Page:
config.Formatters.JsonFormatter.SerializerSettings.ReferenceLoopHandling = Newtonsoft.Json.ReferenceLoopHandling.Ignore; 
                });
                RouteConfig.RegisterRoutes(RouteTable.Routes);
                BundleConfig.RegisterBundles(BundleTable.Bundles);
                LazyInitializer.EnsureInitialized(ref _initializer, ref _isInitialized, ref _initializerLock);
            }
        }
    }

AttributeRouting and WebAPI Routing not working correctly and returning 404 Errors – .net MVC

After struggling with areas, I hit this issue when adding the Web API 2 controller to the root controllers folder. I discovered that the ordering of configuration mattered. So, like as shown in the Global.asax.cs above, the order needs to be as follows to work correctly:
protected void Application_Start() {

     // Full file code in example above
        AreaRegistration.RegisterAllAreas();
        GlobalConfiguration.Configure(config => { // This HAS to be here. Having it last caused routing to not work.
            config.MapHttpAttributeRoutes(); // This allows us to use AttributeRouting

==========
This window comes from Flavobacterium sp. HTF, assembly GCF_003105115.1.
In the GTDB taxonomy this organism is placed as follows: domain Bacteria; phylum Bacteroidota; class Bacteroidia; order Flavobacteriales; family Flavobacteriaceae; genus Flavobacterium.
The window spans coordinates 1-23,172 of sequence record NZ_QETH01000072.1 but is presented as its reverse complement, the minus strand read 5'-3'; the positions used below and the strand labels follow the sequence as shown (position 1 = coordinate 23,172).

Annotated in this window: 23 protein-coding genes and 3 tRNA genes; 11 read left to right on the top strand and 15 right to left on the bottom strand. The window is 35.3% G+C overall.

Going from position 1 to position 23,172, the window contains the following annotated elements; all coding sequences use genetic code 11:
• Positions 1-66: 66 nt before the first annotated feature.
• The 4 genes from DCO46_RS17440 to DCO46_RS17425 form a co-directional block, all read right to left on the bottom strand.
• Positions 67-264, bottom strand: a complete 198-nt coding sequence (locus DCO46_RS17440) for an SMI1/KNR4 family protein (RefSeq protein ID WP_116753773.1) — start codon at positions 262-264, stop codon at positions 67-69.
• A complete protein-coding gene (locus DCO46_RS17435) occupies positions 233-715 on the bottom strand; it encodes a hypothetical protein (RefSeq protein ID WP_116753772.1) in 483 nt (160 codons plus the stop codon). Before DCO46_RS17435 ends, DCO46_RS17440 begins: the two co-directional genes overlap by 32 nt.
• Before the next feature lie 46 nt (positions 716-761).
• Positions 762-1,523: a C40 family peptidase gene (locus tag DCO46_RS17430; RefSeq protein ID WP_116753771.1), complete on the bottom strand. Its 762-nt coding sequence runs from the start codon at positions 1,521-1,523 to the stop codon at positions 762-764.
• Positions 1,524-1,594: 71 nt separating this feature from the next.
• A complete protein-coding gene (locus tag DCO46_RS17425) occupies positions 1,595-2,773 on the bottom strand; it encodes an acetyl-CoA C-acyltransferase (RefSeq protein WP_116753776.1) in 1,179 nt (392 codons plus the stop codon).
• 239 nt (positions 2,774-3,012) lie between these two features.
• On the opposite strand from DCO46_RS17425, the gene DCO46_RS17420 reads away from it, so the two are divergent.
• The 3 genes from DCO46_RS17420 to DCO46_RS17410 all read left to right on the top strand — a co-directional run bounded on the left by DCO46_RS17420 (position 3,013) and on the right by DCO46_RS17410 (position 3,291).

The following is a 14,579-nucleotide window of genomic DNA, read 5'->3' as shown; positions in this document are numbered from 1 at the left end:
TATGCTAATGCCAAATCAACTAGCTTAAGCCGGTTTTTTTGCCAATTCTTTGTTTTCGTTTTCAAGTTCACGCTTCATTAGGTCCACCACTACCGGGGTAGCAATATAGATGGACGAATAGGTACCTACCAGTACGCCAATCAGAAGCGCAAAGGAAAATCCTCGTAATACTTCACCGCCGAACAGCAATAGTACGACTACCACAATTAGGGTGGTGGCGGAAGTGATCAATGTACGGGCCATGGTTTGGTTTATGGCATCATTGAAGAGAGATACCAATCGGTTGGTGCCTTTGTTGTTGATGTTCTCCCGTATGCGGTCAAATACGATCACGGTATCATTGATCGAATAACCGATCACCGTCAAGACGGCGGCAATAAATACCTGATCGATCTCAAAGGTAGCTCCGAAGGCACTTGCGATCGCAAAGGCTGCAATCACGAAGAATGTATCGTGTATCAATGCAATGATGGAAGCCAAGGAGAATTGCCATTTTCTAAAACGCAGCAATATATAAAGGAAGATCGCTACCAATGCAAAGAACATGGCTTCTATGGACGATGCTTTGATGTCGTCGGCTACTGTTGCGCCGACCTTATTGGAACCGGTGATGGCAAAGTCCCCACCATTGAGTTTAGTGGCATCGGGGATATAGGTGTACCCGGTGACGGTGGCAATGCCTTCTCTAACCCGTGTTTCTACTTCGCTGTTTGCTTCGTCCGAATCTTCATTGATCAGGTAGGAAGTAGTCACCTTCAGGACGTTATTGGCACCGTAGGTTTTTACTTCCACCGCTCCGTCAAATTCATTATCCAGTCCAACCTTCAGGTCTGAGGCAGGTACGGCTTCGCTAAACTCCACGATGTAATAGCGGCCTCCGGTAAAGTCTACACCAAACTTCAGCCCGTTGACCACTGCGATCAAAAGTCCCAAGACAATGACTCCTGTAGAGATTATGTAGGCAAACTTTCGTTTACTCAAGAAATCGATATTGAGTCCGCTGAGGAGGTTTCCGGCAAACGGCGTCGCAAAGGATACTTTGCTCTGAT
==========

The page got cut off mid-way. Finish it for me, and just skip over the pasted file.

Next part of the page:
config.Routes.MapHttpRoute( // This allows us to use conventional HTTP routing
                    name: "Name",
                    routeTemplate: "api/{controller}/{id}",
                    defaults: new { id = RouteParameter.Optional }
                ); ;

            // This sets JSON as the default return format and removes any circular references
            var appXmlType = config.Formatters.XmlFormatter.SupportedMediaTypes.FirstOrDefault(t => t.MediaType == "application/xml");
            config.Formatters.XmlFormatter.SupportedMediaTypes.Remove(appXmlType);
            var json = GlobalConfiguration.Configuration.Formatters.JsonFormatter;
            json.SerializerSettings.ContractResolver = new CamelCasePropertyNamesContractResolver();
            config.Formatters.JsonFormatter.SerializerSettings.ReferenceLoopHandling = Newtonsoft.Json.ReferenceLoopHandling.Ignore; 
        });
        RouteConfig.RegisterRoutes(RouteTable.Routes);
        BundleConfig.RegisterBundles(BundleTable.Bundles);
        LazyInitializer.EnsureInitialized(ref _initializer, ref _isInitialized, ref _initializerLock);
    }

Hope this helps!

Check out our ASP.NET MVC to see what we can do for you.

For more information on .net MVC, click on the link below: